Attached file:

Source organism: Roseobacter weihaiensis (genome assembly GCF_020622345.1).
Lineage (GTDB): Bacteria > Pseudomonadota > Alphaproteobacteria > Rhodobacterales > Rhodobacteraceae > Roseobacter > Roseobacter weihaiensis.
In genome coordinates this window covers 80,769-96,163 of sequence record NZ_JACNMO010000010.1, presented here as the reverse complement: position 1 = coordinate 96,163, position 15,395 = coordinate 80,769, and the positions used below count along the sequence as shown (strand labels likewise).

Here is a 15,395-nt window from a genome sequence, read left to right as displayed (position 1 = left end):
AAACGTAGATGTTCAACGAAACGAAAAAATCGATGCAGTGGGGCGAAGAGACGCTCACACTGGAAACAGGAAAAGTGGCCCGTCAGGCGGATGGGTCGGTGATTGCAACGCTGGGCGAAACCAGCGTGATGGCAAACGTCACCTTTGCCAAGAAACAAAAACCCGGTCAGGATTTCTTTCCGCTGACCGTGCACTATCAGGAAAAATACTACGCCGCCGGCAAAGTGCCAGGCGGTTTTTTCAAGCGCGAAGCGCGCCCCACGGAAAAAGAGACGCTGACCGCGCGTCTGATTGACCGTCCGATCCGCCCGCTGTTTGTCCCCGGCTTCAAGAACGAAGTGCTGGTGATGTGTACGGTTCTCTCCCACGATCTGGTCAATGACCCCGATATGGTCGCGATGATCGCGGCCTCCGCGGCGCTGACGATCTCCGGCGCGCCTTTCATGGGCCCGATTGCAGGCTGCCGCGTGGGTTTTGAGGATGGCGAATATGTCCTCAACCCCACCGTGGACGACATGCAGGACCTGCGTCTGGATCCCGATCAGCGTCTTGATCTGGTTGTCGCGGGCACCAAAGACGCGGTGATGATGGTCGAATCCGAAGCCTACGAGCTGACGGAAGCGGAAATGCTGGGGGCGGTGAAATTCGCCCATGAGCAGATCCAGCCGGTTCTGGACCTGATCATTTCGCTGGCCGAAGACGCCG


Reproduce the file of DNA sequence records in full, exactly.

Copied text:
Source organism: Roseobacter weihaiensis (genome assembly GCF_020622345.1).
Lineage (GTDB): Bacteria > Pseudomonadota > Alphaproteobacteria > Rhodobacterales > Rhodobacteraceae > Roseobacter > Roseobacter weihaiensis.
In genome coordinates this window covers 80,769-96,163 of sequence record NZ_JACNMO010000010.1, presented here as the reverse complement: position 1 = coordinate 96,163, position 15,395 = coordinate 80,769, and the positions used below count along the sequence as shown (strand labels likewise).

Here is a 15,395-nt window from a genome sequence, read left to right as displayed (position 1 = left end):
AAACGTAGATGTTCAACGAAACGAAAAAATCGATGCAGTGGGGCGAAGAGACGCTCACACTGGAAACAGGAAAAGTGGCCCGTCAGGCGGATGGGTCGGTGATTGCAACGCTGGGCGAAACCAGCGTGATGGCAAACGTCACCTTTGCCAAGAAACAAAAACCCGGTCAGGATTTCTTTCCGCTGACCGTGCACTATCAGGAAAAATACTACGCCGCCGGCAAAGTGCCAGGCGGTTTTTTCAAGCGCGAAGCGCGCCCCACGGAAAAAGAGACGCTGACCGCGCGTCTGATTGACCGTCCGATCCGCCCGCTGTTTGTCCCCGGCTTCAAGAACGAAGTGCTGGTGATGTGTACGGTTCTCTCCCACGATCTGGTCAATGACCCCGATATGGTCGCGATGATCGCGGCCTCCGCGGCGCTGACGATCTCCGGCGCGCCTTTCATGGGCCCGATTGCAGGCTGCCGCGTGGGTTTTGAGGATGGCGAATATGTCCTCAACCCCACCGTGGACGACATGCAGGACCTGCGTCTGGATCCCGATCAGCGTCTTGATCTGGTTGTCGCGGGCACCAAAGACGCGGTGATGATGGTCGAATCCGAAGCCTACGAGCTGACGGAAGCGGAAATGCTGGGGGCGGTGAAATTCGCCCATGAGCAGATCCAGCCGGTTCTGGACCTGATCATTTCGCTGGCCGAAGACGCCG